This Is The Only Animal To Go Extinct Twice

Juan Seijas (left) and Alberto Fernández-Arias (right) with 'Celia', the last surviving bucardo. The animal's head is covered to protector her eyes. Ordesa and Monte Perdido National Park. Copyright of Aragón Government (Spain).

The bucardo was the first animal to be resurrected from the depths of extinction. It was also the first animal to go extinct twice.

Also known as the Pyrenean ibex, the bucardo was once a common sight in the idyllic Pyrenees mountains that border France and Spain, as well as the Basque Country, Navarre, north Aragon, and north Catalonia. Despite being figures of regional pride, their grand curly horns made them an attractive target for hunters and towards the latter half of the 20th century they were more often seen mounted on the walls of hunting cabins than they were roaming the hillsides.

Extensive breeding efforts took place throughout the 1980s but it was too little too late. By 1997, just one bucardo was left. Rangers found this remaining individual, a 13-year-old female named Celia, mangled beneath a fallen tree in a remote part of Ordesa National Park in January 2000.

The bucardo had joined the ranks of the dodo. But fortunately for this curly-horned creature, all was not lost.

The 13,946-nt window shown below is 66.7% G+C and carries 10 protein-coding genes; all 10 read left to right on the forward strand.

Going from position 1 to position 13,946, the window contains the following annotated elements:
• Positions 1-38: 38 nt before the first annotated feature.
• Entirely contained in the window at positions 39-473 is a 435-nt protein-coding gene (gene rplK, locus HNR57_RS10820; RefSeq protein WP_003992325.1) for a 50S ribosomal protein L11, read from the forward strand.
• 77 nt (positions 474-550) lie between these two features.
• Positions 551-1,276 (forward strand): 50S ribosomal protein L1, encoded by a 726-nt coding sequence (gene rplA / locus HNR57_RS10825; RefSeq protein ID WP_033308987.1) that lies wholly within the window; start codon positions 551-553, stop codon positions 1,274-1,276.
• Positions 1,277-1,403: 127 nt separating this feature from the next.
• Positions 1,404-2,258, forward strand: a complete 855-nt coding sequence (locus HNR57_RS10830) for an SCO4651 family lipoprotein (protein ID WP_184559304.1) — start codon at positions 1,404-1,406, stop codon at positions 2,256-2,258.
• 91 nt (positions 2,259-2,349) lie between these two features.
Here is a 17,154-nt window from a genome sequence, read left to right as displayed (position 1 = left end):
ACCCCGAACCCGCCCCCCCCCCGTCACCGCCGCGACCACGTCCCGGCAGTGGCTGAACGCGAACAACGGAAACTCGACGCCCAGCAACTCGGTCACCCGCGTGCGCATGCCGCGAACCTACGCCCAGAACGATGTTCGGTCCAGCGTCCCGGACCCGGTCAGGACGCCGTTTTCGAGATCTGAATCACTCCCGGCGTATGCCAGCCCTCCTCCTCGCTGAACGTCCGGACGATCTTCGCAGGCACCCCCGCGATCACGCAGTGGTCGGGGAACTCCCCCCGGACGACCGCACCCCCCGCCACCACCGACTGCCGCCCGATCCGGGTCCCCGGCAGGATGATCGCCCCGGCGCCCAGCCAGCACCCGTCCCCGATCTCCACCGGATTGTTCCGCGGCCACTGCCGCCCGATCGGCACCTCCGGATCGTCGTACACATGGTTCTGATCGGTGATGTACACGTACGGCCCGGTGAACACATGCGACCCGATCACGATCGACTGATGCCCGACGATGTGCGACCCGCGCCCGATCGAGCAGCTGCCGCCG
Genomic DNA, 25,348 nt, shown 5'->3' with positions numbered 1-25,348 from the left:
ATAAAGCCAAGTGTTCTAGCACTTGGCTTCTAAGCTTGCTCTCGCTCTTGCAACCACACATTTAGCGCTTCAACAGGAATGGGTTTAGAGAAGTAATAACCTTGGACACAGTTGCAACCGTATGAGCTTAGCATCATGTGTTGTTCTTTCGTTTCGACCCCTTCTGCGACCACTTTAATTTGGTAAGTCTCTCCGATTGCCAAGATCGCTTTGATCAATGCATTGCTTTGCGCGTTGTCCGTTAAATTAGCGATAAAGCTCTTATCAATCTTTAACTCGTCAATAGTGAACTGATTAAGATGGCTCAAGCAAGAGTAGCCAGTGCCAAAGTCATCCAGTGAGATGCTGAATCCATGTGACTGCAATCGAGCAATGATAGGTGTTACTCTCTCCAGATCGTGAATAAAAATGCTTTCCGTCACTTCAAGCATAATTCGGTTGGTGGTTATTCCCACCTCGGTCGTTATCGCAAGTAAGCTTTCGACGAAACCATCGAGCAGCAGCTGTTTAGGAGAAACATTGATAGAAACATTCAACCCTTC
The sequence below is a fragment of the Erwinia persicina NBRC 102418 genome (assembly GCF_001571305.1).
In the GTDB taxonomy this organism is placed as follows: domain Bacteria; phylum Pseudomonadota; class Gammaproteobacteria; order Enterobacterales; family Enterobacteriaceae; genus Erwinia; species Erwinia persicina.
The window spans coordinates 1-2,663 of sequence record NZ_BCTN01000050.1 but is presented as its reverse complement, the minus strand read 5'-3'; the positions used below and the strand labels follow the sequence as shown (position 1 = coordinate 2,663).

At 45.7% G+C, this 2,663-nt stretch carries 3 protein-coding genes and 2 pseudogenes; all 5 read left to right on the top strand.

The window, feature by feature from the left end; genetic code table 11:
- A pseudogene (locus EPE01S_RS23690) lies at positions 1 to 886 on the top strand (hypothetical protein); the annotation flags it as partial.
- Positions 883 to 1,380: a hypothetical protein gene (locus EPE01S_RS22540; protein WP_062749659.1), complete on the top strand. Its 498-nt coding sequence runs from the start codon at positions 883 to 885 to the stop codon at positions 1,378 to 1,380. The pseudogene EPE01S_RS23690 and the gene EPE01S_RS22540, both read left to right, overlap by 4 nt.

An illustration of the bucardo from the book 'Wild oxen, sheep & goats of all lands, living and extinct' (1898) by Richard Lydekker. From a sketch by Joseph Wolf in the possession of Lady Brooke. Public Domain

Alberto Fernández-Arias, a wildlife veterinarian who had previously researched the reproduction of the Spanish ibex, captured this female 10 months before her death using a blowpipe, and took cell samples from her ear and flank. These cells were taken back to a lab where they were cultivated and then exposed to deep-freeze cryopreservation.

“Cloning in mammals was thought to be impossible,” Alberto told IFLScience. “Then in 1996, there was Dolly the Sheep. And that changed a lot of things.”

Using Alberto's expertise in Spanish ibex reproduction, a team of French and Spanish scientists led by Jose Folch began working with these sacred cells left by Celia. You can read the ins and outs of the scientific study in the rather obscure journal Theriogenology. After some delay, it was eventually published in 2009.

The team injected nuclei from the bucardo’s cells into goat eggs that had been emptied of their own genetic material. They then implanted these eggs into hybrids of Spanish ibex and domestic goats. They managed to implant 57 embryos. However, just seven of these hybrids became pregnant and six eventually miscarried. One, however, was a success. 

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